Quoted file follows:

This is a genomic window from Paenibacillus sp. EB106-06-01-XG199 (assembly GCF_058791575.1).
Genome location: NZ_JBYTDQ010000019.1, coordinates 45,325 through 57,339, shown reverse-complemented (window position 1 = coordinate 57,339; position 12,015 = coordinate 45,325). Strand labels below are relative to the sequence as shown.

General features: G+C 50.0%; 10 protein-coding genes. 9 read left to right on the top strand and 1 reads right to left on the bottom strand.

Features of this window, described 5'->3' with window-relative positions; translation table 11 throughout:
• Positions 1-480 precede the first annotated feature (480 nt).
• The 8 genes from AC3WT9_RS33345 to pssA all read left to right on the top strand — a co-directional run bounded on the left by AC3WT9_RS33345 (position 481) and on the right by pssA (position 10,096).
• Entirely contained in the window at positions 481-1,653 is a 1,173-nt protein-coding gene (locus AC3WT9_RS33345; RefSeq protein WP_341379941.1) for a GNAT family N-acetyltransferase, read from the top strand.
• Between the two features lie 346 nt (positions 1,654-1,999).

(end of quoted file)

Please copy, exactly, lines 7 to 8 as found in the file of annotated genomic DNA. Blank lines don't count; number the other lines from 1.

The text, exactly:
• Entirely contained in the window at positions 481-1,653 is a 1,173-nt protein-coding gene (locus AC3WT9_RS33345; RefSeq protein WP_341379941.1) for a GNAT family N-acetyltransferase, read from the top strand.
• Between the two features lie 346 nt (positions 1,654-1,999).